vS Data Reaper Report #257

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Welcome to the 257th edition of the Data Reaper Report!

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Class/Archetype Distribution | Class Frequency | Matchup Winrates | vS Power Rankings | vS Meta Score | Class Analysis & Decklists | Meta Breaker of the Week | How to Contribute | Credits

Number of Games

Overall 727,000
Top 1K Legend 34,000
Legend (Excluding Top 1k) 13,000
Diamond 4 to 1 90,000
Diamond 10 to 5 132,000
Platinum 120,000
Bronze/Silver/Gold 338,000

Class/Archetype Distribution

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Class Frequency

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Class Frequency Discussion

Though Death Knight remains the most popular class on ladder, the class has very clearly declined in play since the patch. Frost-Aggro Death Knight has fallen to a very reasonable play rate of well under 10% across all ladder brackets. Blood-Ctrl continues to be a popular deck but is seen less and less as you climb ladder. Unholy-Aggro has popped up again, attempting to provide an aggressive alternative to Frost. Frost-Burn is fading away.

The biggest story might belong to Undead Priest. The deck has spiked in play after the nerfs, which directly impacted its two biggest counters of the previous format: Death Knight and Evolve Shaman. Its play rate peaks at legend, where Priest also becomes the most popular class in the game. Many of Undead Priest’s emerging counters in the new format come from its own class because of the availability of Shard of the Naaru and a strong package of healing. Control Priest, Quest Priest and Svalna Priest are slightly popping up. Even Bless Priest has re-appeared. There’s a lot going on.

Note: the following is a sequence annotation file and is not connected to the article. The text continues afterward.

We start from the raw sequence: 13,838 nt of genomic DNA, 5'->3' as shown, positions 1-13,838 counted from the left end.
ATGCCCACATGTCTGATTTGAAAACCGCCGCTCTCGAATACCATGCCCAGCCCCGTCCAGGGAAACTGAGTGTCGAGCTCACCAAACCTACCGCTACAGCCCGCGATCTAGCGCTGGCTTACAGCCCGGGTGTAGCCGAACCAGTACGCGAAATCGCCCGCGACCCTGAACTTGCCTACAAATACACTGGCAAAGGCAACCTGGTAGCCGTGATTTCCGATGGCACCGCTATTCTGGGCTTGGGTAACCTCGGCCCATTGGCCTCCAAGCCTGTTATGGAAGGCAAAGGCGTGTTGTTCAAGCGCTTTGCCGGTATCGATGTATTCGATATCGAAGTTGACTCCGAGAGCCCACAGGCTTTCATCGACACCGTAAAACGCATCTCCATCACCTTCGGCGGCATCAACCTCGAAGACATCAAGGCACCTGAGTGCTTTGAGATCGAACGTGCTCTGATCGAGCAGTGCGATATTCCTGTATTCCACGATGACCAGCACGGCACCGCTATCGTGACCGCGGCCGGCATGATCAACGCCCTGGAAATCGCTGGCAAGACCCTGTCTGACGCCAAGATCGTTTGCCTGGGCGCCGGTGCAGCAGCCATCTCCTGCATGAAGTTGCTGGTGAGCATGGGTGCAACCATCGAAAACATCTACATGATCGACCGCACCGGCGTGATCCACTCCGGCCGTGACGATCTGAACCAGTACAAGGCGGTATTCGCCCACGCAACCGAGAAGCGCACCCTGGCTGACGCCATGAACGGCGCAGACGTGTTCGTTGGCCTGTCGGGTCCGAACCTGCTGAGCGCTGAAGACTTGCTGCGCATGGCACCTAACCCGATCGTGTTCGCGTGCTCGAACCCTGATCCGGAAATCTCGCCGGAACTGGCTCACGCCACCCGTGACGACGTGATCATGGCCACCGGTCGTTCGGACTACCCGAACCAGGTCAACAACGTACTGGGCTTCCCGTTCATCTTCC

Rogue has changed a little bit. Thief Rogue continues to display its familiar play pattern at top legend, while Miracle Rogue seems to have been released from Frost-Aggro DK’s shackles and becomes more visible too.

Pure Paladin is making a bit of a comeback. This is one of the decks that was suffering the most at the hands of Frost-Aggro DK, so the balance changes have been very helpful. In addition, a return of ramping Druids to the scene has given this deck another purpose: targeting Guff. Another deck that seems to be emerging is Pure-Control Paladin. It’s a conceptually different deck that doesn’t look to cheat out the Countess as soon as possible through Order in the Court, instead playing a more patient game while utilizing the defensive tools of Control Paladin.

A month or so before United in Stormwind’s retirement to Wild, one of the least competitive questlines in Standard has found a competitive purpose. Rake has encouraged Ramp Druid to embrace Lost in the Park. The new Quest Druid has made an impact, with its secondary win condition complementing the primary Brann/Astalor/Anub finisher. Old Ramp Druid builds are fading away.